Christ – the god of a pagan mystery religion
The common biographies of pagan gods
There is an ancient story.
There was a God man, born of a virgin mother, in a stable. He travelled about with his followers, preaching and performing miracles, including turning water into wine. Eventually, he incurred the wrath of the religious authorities, who were appalled that he referred to himself as a god. He allowed himself to be arrested and tried for blasphemy. He was found guilty and executed and crucified on a cross, only to rise from the dead three days later, where women weeping at his tomb did not recognise him. He was later revealed to his followers as ‘the risen Lord’.
Who is this story about? Jesus Christ? No, a pagan god-man a thousand years older. Some cultures called him Bacchus, others Dionysos, Attis or Mithras.
The followers of Mithras even had a eucharist, where they ritually ate their god's body, and drank their god's blood.
Christian parallels with Mithraism
Such parallels between the (alleged) words of Jesus and the recorded words of Mithras are not the only similarities between the two religions. Mithras was known to his followers as "The light of the world," and "The good shepherd," and exhorted his followers to share in ritual communion, eating his flesh and drinking his blood. Mithras was also reputedly born in a cave, with shepherds and wise men visiting him, on the twenty-fifth of December.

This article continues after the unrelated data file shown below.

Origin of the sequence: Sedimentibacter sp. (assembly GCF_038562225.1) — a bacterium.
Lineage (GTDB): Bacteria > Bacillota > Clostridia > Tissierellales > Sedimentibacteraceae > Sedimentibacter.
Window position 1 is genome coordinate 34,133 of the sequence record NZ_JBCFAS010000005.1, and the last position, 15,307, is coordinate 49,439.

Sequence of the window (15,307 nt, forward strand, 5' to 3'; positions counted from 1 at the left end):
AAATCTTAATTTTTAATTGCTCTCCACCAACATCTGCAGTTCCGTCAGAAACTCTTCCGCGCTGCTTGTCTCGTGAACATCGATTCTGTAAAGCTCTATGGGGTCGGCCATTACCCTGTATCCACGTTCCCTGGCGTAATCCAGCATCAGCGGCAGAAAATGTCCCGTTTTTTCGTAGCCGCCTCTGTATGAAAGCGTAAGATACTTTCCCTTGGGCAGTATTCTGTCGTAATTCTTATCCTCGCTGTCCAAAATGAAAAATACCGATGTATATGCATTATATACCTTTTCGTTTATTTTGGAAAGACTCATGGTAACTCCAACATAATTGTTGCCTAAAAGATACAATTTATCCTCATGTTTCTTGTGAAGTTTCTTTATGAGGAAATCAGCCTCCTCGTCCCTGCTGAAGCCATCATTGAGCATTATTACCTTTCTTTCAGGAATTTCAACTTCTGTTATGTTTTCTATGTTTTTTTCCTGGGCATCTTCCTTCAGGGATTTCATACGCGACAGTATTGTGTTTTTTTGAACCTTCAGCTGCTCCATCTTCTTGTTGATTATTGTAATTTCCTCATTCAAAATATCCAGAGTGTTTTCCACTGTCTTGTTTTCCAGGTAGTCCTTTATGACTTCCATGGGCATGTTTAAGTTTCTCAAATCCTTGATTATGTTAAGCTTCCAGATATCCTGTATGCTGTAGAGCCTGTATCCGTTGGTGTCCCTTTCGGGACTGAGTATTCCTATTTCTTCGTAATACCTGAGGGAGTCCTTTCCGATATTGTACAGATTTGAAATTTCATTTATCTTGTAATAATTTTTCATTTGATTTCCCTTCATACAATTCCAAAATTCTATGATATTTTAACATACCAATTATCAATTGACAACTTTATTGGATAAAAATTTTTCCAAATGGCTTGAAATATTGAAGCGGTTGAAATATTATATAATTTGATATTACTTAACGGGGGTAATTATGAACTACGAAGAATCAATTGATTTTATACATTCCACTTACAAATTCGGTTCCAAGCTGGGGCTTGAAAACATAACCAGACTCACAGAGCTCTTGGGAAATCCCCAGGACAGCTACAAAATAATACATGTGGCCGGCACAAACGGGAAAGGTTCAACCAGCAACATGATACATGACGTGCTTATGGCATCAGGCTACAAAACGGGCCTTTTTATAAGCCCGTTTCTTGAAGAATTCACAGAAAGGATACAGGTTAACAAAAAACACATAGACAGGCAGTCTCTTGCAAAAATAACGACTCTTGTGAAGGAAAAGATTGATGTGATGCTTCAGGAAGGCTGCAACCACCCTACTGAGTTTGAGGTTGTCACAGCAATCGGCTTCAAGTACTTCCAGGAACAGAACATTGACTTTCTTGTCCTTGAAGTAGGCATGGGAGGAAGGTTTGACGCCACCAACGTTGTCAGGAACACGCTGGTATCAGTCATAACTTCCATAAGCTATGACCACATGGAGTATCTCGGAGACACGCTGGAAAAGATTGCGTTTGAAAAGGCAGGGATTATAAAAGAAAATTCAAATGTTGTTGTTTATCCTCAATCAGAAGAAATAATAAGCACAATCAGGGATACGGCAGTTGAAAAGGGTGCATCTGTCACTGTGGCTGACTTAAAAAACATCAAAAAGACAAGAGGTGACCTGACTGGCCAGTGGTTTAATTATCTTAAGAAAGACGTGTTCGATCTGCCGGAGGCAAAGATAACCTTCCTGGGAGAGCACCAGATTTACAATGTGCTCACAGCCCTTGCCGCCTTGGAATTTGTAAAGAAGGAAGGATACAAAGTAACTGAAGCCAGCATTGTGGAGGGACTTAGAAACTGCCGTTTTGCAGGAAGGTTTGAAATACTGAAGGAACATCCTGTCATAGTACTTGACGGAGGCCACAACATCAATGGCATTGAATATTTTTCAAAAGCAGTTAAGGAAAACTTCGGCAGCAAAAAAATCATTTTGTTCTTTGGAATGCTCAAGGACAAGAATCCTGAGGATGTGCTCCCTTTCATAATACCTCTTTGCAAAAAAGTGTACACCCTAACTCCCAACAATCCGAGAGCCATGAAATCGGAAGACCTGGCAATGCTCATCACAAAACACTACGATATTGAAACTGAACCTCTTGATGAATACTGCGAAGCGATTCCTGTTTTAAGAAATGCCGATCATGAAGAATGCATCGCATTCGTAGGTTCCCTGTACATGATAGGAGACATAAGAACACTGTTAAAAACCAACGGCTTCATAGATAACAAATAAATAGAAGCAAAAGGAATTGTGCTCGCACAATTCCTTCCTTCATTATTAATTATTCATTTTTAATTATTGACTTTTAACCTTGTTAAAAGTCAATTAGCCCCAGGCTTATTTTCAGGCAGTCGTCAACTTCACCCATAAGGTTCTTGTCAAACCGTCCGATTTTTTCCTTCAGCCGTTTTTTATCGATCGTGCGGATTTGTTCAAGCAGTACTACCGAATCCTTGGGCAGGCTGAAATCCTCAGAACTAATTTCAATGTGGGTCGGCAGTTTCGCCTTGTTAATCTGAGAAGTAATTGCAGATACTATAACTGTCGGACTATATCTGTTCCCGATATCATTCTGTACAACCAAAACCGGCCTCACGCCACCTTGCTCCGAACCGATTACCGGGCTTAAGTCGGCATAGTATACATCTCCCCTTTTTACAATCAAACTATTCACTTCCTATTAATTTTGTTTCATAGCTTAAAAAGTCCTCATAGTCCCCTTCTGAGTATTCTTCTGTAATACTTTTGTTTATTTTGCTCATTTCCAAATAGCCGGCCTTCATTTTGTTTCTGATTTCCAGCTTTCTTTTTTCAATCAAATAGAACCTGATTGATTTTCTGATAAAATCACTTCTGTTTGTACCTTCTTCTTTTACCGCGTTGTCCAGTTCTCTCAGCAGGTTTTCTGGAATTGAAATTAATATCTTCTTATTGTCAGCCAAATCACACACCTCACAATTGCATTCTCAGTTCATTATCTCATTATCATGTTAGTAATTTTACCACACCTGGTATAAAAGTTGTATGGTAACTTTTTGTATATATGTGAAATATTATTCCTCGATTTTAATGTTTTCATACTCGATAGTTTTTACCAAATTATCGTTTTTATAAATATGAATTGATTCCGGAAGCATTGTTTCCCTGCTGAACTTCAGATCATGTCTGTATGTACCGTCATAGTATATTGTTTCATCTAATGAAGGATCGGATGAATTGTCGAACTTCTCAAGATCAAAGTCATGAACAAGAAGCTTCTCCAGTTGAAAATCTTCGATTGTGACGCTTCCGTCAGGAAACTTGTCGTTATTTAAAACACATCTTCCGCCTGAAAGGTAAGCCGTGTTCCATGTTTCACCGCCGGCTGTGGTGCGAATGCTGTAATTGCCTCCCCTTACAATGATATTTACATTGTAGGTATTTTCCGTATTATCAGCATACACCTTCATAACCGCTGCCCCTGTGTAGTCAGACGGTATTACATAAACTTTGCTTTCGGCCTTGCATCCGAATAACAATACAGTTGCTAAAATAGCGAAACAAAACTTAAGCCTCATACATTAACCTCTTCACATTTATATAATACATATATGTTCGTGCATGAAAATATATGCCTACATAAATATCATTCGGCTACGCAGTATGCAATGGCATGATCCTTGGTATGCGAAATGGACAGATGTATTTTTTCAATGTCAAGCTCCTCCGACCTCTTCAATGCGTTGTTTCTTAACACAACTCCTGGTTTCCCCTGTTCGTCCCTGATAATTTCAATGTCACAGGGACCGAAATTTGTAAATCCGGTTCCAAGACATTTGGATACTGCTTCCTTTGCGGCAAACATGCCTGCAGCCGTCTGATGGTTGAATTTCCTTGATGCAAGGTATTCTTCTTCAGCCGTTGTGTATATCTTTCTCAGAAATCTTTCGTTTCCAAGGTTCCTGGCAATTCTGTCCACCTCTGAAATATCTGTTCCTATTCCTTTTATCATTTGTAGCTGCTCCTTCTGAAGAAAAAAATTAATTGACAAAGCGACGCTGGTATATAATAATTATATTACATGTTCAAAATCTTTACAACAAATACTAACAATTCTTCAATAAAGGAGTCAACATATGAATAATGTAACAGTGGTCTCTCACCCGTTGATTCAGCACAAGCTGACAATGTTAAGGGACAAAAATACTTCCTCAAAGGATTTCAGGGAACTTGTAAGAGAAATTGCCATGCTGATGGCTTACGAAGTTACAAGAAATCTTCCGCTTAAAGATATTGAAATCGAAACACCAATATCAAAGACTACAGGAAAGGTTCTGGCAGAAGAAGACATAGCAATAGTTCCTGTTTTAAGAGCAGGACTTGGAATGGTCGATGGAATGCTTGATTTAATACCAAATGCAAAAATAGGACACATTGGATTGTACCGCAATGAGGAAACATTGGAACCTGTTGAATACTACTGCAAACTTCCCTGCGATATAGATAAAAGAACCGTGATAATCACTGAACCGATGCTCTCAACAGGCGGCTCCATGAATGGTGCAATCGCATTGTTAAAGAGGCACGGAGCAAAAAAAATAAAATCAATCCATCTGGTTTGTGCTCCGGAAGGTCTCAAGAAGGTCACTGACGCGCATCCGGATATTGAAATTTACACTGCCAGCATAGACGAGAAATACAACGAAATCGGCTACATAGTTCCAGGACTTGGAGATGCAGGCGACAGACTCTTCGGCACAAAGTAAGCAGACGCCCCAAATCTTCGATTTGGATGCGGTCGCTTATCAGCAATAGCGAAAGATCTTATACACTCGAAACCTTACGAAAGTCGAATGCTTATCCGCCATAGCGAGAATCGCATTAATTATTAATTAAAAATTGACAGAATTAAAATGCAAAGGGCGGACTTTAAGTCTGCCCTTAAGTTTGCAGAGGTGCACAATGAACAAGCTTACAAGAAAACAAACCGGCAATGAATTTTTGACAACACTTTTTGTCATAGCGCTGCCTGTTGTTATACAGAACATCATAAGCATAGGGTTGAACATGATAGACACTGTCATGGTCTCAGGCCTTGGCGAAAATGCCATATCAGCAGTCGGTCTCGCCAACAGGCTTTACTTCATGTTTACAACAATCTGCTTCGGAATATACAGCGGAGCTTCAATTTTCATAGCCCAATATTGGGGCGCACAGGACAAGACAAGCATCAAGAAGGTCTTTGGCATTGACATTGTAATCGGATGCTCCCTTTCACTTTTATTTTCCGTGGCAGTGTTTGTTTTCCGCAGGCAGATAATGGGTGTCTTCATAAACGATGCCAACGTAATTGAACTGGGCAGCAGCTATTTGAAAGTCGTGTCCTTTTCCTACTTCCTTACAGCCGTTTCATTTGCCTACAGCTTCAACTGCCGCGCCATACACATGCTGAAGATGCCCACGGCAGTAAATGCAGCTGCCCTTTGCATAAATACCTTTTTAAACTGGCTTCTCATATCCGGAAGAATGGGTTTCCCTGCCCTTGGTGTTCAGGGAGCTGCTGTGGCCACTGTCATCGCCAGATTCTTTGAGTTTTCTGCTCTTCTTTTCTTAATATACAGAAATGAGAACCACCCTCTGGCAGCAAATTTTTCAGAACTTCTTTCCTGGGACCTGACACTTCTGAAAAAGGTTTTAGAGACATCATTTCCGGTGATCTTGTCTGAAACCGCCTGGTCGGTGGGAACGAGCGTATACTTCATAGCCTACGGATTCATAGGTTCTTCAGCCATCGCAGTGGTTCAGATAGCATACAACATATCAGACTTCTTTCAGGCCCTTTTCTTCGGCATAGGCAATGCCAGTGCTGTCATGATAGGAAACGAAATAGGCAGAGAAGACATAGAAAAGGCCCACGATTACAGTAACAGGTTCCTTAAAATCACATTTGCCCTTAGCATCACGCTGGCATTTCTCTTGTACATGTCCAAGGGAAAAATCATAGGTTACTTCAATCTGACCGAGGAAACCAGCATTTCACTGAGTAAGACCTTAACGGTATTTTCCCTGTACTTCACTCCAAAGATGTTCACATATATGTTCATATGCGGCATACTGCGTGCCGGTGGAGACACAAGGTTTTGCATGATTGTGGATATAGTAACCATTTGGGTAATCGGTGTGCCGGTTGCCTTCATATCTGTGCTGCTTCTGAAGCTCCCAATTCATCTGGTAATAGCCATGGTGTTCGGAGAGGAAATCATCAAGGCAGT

Mithraism was similar to Christianity in having:
Several other pagan gods share the December birthday, and like Mithras, they are also solar deities, who were born at the Winter Solstice, often of virgin mothers, died, and were reborn. One of these, a pre-Christian deity called Attis, was called "The lamb of God," and his crucifixion and subsequent resurrection were celebrated annually, with ritual communion meals of bread and wine. His virgin mother, Cybele, was worshipped as "The Queen of heaven."
Parallels with other Mystery Religions
These belief systems were called 'mystery' religions, because one was required to be initiated or baptized into the faith to learn its doctrines or ‘mysteries’. Common to all of these mystery religions, including early Christianity, are themes of rebirth, redemption, the transmission of life-changing information, and the cleansing of sin through the death of a god-man. So many religions in those times shared similar themes that usually the deities became melded together.
Here are events in the life of the Christian Jesus which find parallels in most of the pagan Mystery Religions:
We can even look at figures of divine mothers with their haloed divine sons on their laps, and wonder if these are Mithras, Helios, Apollo, Sol Invictus or Jesus Christ. The Emperor Constantine, who legitimized Christianity in Rome, was a worshipper of Sol Invictus - an amalgamation of existing solar deities - and he recognized Jesus's place in that company of pagan gods almost immediately.
Here are some titles that the Christian Jesus shares with pagan gods:
Paul and the invention of Christianity
It is notable at this point that one of these pagan mystery deities was native to Paul of Tarsus’s home town of Tarsus – Baal Taraz. That is why to Talmidis, coming from an Israelite perspective, Christianity is seen as a form of Baalism – the worship of a pagan lord or baal – and not the continuation of the faith of Abraham.